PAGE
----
On Saturday evening, I attended the Centennial festivities at the Stockton Gurdwara Sahib in Stockton, California, which, founded in 1912, is considered the first and oldest Gurdwara in the United States. In many ways, for Sikh Americans, this Gurdwara represents our first formal foothold in this country.
Saturday’s event enjoyed a celebratory atmosphere that brought out many local, state and federal politicians and officials, and many of the who’s who within the Sikh American community. During this celebration, it was a special feeling to walk the grounds on which Sikhs first established themselves in this country, and reflect on our history since.
The Centennial celebrations this year included the opening of the Sikh History Museum and Library. The centerpiece of the library is the printing press of the Ghadar Party, a US-based organization of Sikh and Indian Americans founded by Stockton Sikhs in 1913 to promote the independence of India from British rule. Back then, the printing press was used to publish various forms of literature in support of the Ghadar Party’s cause, particularly the publication called “The Ghadar“, which documented and promoted the freedom movement in India.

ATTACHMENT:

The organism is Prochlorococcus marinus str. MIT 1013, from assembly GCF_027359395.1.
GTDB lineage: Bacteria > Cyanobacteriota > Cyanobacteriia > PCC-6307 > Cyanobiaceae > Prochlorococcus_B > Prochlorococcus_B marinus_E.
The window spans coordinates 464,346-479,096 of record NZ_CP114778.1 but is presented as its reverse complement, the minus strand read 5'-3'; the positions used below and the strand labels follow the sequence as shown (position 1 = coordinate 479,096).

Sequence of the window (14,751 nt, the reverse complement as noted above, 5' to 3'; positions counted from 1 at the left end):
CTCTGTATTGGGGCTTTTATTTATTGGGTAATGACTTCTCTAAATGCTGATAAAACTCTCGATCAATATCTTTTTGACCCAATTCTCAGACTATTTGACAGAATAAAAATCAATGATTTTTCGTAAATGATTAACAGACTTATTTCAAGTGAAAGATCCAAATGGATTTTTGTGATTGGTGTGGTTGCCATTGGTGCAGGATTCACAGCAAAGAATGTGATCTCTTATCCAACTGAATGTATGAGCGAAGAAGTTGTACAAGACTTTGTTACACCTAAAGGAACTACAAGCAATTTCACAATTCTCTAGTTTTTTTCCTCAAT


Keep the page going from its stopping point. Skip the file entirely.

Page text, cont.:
Looking upon this antique machine, I reflected on the use of the written word by those revolutionaries almost 100 years ago to promote the cause of freedom and independence in India. The first pages that emerged from this machine was the start of our activism in the United States, and a century later, Sikh Americans still turn to the written word for the purposes of advocacy, education and communication. Obviously, we no longer use a hand-cranked printing press, but instead make use of online publishing tools and platforms to communicate our message.
And, beyond the technology behind our written work, the substance has also evolved. While we still advocate about ongoing issues in Punjab and India, much of what Sikhs publish today in this country is a conversation about our rights and freedoms living as Americans. From 1912 to today, from the printing press to the internet, the journey of the last 100 years tells the story of the securing of our place as Sikh Americans.